Global trade at a record high…

With the sudden stop of the economic activity worldwide, global trade reached last May levels that had last been hit at the beginning of the 2010s. However, it rebounded strongly in the third quarter of 2020 with the boom in e-commerce and thanks to a sustained demand from Europe and the US for medical equipment and electronics out of Asia. In the meantime, China was the first large economic power to resume industrial production. With those trends continuing, volumes of global merchandise trade have reached an all-time high (cf. graph 1).

… hides strain on supply chains

However, those thriving numbers are hiding shipping-related issues, which are currently putting a strain on global supply chains.

A global container shipping shortage is indeed at play since the rising demand for Chinese exports arose at a time when many container ships had been taken out of the market to sustain prices last spring. As a result, since last December, shipping freight rates have been multiplied by three at least on the routes between Asia and Europe or the USA (cf. graph 2). The shortage of seafarers as well as pandemic-related restrictions at ports are delaying the return of ships to Asia and adding to the hindrances and shortages. Last month, the behemoth container ship Ever Given blocking the Suez Canal, through which about 12% of global trade transits, was an additional (although temporary) obstacle, as many ships (container ships, tankers, etc.) were stuck for almost a week and others had to take the longer route through the Cape of Good Hope to transit between Asia and the West, thereby increasing freights. When the giant cargo ship was freed from the Suez Canal, it took several days before the hundreds of ships waiting to cross the Canal could resume their course, implying new delays and congestion at ports.

Regarding the outlook, slower-than-usual operations at ports due to Covid-19-related staffing issues could remain a hurdle with vaccination being particularly slow in the countries from which many seafarers and port workers come from.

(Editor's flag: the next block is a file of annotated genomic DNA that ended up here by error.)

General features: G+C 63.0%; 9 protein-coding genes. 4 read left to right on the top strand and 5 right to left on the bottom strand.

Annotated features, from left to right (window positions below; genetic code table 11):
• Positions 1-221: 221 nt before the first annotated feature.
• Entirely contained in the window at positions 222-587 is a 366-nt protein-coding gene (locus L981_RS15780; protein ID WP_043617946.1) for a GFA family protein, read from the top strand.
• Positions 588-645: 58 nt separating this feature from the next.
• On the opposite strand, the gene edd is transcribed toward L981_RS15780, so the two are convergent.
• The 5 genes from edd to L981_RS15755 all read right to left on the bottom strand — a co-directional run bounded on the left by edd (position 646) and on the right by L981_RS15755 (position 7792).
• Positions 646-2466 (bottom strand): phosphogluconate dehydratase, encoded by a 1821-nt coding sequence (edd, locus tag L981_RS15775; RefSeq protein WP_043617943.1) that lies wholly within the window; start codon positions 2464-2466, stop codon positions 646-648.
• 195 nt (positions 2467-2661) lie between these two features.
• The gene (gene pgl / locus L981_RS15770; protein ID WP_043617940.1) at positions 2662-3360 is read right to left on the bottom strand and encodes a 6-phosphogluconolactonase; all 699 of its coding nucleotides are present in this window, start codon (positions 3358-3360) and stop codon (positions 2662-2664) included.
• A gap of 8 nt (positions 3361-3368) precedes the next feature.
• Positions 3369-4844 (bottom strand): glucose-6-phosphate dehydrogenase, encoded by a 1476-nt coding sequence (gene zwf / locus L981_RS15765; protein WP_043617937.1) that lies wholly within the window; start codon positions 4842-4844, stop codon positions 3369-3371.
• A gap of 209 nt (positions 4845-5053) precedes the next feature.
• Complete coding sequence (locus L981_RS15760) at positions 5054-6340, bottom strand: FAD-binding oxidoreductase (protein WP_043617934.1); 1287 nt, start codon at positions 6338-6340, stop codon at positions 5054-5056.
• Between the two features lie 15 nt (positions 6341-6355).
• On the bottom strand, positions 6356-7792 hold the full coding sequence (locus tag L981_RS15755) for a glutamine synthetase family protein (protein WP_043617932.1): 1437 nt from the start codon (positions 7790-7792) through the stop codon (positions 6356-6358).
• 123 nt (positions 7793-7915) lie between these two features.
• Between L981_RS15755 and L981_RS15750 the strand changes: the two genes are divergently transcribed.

Mounting freight rates imply higher commodity prices, from wood to polymers or textile. Textile plants in China have reportedly had to close due to those higher freight costs and delays. But supply chain problems are particularly acute in the semiconductor industry. Shipping issues combined with a huge rise in the demand for computers for homeworking, the February winter storm that hit Texas, paralysing some of the largest chip-making plants, and a fire last March at Renesas Electronics Corporation’s chip factory in northern Japan, one of the world’s largest chip makers for the automotive industry, are creating a huge shortage of those electronic parts, key to all digital devices. Moreover, the record drought and water crisis in Taiwan – a major chip manufacturer worldwide – could affect global chip production as well. The chip shortage has slowed automotive production around the world at a time when demand for the sector has rebounded and threatens to delay output for other forms of electronics, including smartphones. The issue could last at least until the second half of the year.

Analyst: Florence Thiéry – f.thiery@credendo.com